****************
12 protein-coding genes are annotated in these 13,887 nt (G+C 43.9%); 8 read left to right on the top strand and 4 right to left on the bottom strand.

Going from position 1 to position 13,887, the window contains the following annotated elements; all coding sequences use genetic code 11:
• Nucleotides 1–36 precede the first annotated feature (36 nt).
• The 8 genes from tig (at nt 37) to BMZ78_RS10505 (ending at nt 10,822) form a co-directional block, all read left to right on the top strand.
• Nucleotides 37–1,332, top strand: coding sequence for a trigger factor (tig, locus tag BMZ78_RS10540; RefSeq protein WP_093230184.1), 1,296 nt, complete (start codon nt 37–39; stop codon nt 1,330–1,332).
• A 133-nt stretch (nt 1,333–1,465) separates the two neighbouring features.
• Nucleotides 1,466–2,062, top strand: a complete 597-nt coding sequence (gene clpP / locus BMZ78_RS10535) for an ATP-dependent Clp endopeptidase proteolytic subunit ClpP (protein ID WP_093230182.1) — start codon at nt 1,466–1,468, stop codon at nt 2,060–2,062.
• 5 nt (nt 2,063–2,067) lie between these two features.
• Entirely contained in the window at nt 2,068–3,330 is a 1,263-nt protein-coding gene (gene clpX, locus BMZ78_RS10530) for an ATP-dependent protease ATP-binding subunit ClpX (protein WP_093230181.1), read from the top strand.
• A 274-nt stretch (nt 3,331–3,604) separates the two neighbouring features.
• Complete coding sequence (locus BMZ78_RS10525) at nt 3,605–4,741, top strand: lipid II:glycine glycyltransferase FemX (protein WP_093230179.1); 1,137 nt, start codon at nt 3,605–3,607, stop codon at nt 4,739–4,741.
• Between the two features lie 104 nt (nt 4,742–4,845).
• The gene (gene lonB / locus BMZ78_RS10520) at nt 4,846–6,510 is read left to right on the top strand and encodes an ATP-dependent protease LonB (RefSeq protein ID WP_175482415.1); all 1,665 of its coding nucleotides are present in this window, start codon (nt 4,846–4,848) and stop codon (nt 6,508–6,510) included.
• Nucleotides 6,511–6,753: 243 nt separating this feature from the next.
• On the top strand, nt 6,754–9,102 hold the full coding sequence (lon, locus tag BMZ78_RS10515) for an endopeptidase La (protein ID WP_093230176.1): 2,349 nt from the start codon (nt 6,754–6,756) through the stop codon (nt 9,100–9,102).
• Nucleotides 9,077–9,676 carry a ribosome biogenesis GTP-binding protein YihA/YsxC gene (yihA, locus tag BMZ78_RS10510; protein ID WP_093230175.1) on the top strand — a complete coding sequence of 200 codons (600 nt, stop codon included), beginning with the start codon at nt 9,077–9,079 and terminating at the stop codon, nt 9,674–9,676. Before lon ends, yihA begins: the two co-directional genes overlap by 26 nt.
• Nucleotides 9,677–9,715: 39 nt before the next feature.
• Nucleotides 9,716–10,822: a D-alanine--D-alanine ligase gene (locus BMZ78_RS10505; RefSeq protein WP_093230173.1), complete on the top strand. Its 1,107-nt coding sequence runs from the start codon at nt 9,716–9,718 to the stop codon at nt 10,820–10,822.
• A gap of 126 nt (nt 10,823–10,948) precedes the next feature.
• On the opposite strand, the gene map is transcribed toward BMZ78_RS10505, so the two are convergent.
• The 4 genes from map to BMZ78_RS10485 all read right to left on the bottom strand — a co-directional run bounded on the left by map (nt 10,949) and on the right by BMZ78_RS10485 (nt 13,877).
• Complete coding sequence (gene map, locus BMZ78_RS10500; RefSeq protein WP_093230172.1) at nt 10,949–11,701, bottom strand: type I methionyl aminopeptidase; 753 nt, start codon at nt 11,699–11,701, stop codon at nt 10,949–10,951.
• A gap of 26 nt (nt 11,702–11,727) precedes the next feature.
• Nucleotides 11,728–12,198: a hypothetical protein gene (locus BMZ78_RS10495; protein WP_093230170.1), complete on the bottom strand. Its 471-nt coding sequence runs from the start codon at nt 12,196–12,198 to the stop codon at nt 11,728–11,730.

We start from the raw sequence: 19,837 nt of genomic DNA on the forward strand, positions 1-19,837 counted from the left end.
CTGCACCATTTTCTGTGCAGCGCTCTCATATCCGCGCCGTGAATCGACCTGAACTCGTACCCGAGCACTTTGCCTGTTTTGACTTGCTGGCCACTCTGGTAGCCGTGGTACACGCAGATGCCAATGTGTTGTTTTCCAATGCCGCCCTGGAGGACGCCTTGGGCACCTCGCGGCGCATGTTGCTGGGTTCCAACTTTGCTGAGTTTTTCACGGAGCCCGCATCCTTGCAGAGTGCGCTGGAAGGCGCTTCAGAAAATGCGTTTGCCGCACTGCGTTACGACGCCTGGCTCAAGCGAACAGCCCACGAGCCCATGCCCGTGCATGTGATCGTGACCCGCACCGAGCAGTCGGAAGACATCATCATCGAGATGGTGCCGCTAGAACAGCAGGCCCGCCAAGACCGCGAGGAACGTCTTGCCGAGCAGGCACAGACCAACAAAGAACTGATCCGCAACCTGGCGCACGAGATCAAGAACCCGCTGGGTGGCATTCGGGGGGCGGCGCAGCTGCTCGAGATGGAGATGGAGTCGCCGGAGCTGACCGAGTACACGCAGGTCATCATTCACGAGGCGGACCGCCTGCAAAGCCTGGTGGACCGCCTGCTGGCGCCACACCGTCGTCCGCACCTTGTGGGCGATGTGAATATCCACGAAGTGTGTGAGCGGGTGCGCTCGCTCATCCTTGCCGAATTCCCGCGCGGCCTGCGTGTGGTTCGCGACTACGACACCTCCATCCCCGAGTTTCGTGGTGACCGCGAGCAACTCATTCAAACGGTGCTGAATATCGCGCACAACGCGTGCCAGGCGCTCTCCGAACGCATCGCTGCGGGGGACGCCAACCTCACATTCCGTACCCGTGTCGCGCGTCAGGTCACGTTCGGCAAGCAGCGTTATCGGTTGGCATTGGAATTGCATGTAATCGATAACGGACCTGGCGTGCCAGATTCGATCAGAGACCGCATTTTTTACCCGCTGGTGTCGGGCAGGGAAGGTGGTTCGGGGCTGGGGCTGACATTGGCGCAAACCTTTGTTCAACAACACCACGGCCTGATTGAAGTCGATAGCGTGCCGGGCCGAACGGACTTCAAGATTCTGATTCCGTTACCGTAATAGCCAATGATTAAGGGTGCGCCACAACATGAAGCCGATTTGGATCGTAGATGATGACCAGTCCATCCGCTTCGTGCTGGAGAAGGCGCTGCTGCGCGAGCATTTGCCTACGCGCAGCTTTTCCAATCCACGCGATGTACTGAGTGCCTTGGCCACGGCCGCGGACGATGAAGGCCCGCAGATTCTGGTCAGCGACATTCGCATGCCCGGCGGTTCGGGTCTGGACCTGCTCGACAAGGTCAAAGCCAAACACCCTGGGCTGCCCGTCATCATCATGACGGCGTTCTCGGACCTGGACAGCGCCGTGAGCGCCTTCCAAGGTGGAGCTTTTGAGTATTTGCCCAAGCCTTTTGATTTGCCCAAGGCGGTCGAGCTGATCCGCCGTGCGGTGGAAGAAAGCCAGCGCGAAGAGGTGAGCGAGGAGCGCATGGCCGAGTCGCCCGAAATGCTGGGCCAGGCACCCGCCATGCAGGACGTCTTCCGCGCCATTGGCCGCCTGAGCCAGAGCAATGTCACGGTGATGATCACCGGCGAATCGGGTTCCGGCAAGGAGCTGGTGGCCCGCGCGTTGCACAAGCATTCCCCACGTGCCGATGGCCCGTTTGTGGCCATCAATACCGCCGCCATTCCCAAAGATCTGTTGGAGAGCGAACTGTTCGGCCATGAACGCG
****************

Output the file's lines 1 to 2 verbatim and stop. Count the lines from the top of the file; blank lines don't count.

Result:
12 protein-coding genes are annotated in these 13,887 nt (G+C 43.9%); 8 read left to right on the top strand and 4 right to left on the bottom strand.

Going from position 1 to position 13,887, the window contains the following annotated elements; all coding sequences use genetic code 11: